The Public Interest and Accountability Committee (PIAC), the institution mandated to police the use of petroleum revenues, has asked the Ghana National Petroleum Corporation (GNPC) to clarify the circumstances leading to its acquisition of a residential property in Takoradi.
It said the responses and documentation that will be provided by GNPC will enable the Committee “to come to an informed position on the matter”.
This follows recent reports of an alleged conflict of interest situation in the matter of the GNPC acquiring a residential property in Takoradi from Global Haulage Company Limited (GHCL), a company in which the CEO of GNPC, Dr. K. K. Sarpong, is said to have an interest.
But in its response to the initial report, the GNPC indicated that Dr. K. K. Sarpong was not part of the committee set up by its Board of Directors to acquire the US$7.5million (GH¢35.5million) property.
The GNPC explained that: “In 2017, a search for suitable office and residential accommodation for staff in Sekondi-Takoradi became necessary, and was initiated following a decision to relocate GNPC’s operations to the Western Region. Toward this end, the needed funding was provided in the 2017 Budget of the Corporation.
“The Board of Directors of GNPC decided to purchase property instead of renting. Accordingly, the Board of Directors set up a Committee comprising some of its members and management to identify and negotiate the purchase of a suitable property. The Chief Executive, Dr. K. K. Sarpong, was not part of the Committee.”
In a press statement signed by its Chairman, Dr. Steve Manteaw, PIAC however said it has taken due notice of GNPC’s response to the allegation of conflict of interest levelled against the Corporation’s CEO with respect to the transaction, but requires further clarification.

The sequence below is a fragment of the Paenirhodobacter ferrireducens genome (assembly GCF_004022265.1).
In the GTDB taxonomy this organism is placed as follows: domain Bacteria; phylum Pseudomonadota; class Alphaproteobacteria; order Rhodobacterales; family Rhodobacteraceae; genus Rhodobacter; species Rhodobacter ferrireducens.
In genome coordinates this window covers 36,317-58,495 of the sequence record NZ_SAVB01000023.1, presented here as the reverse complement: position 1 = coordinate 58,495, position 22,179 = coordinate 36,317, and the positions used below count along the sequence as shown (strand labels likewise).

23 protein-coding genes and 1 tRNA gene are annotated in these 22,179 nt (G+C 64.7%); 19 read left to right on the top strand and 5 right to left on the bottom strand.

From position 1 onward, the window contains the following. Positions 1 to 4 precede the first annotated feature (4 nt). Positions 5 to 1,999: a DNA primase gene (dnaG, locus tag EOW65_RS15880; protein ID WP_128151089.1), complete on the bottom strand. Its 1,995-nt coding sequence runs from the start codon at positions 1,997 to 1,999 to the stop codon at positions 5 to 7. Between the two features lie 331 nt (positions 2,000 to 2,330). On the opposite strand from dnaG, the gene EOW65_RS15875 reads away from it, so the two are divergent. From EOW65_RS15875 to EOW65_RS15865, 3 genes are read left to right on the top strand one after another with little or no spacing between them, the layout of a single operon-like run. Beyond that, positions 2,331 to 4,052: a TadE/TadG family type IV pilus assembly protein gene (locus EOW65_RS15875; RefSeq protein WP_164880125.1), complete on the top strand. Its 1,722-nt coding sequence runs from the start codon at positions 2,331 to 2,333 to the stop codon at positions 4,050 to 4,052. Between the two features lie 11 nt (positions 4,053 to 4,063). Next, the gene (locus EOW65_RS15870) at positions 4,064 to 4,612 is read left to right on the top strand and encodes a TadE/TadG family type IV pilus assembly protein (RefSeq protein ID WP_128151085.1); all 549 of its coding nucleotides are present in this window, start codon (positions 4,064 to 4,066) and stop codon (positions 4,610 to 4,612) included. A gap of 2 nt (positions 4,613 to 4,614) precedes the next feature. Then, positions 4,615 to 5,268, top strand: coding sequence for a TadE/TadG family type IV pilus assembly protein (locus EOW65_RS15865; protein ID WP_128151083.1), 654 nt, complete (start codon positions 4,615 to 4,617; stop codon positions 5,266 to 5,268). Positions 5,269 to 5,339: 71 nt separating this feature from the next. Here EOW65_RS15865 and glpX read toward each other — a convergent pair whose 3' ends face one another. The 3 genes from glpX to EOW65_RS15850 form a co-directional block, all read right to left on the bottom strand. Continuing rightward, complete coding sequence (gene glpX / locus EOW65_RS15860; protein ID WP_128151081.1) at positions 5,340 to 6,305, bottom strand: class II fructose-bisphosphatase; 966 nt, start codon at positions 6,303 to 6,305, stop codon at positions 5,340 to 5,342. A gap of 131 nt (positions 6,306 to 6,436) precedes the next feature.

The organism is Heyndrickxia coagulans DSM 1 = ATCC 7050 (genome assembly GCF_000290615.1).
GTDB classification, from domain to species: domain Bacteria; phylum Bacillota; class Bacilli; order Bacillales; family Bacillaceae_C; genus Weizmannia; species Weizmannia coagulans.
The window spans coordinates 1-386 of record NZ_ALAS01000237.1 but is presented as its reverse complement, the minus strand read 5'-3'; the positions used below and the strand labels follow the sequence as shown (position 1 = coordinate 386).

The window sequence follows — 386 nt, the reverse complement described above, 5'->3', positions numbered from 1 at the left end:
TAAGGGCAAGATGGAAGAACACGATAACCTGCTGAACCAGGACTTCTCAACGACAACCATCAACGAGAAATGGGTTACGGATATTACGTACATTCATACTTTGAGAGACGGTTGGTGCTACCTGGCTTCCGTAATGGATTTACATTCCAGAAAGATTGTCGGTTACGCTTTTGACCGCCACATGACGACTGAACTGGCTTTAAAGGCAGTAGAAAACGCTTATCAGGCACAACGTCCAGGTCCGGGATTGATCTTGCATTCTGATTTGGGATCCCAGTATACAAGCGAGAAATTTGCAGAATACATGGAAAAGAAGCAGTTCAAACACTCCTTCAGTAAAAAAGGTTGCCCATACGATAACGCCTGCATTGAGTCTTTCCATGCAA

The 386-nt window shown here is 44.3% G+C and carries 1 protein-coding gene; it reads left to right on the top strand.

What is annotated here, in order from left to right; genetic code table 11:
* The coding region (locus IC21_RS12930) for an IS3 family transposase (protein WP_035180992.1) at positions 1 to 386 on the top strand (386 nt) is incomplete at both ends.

Meanwhile, PIAC also commended the Minister of Finance, Mr. Ken Ofori Atta, for asking GNPC to take immediate steps to address the anomaly of underpricing Ghana’s crude oil from the TEN Field, to save the country from further revenue losses.
This development comes after PIAC, in its 2017 Annual Report, recommended that GNPC should takes a second look at its pricing and marketing policy for TEN crude to eliminate the significant price difference with Jubilee crude.
The PIAC report established that in 2017 Ghana lifted four parcels of crude oil from the TEN Field. These were in March, June, October, and December. In all the four cases, the sales returns reported substantial price deviations from government’s benchmark price – Jubilee against BRENT achieved prices.
The March lifting from TEN, for instance, had a negative price differential of almost US$5/bbl. against Jubilee, and slightly over US$2/bbl. against BRENT. In October, the performance of TEN crude was worse. It suffered a negative price differential of US$6/bbl. against both Jubilee and BRENT.
“It is important to recognise that even a dollar price differential for a barrel of crude can amount to substantial losses. This is because a parcel of crude from our oil fields is usually around a million barrels. A dollar mark-down done fraudulently can therefore lead to a loss of a million dollars per lifting.”
PIAC said it strongly recommends the establishment of an independent panel of experts to review the TEN crude oil marketing policy and to settle the matter.
It also suggested that the independent panel should have key representation from GNPC, MoF, BoG, PC, GRA and PIAC.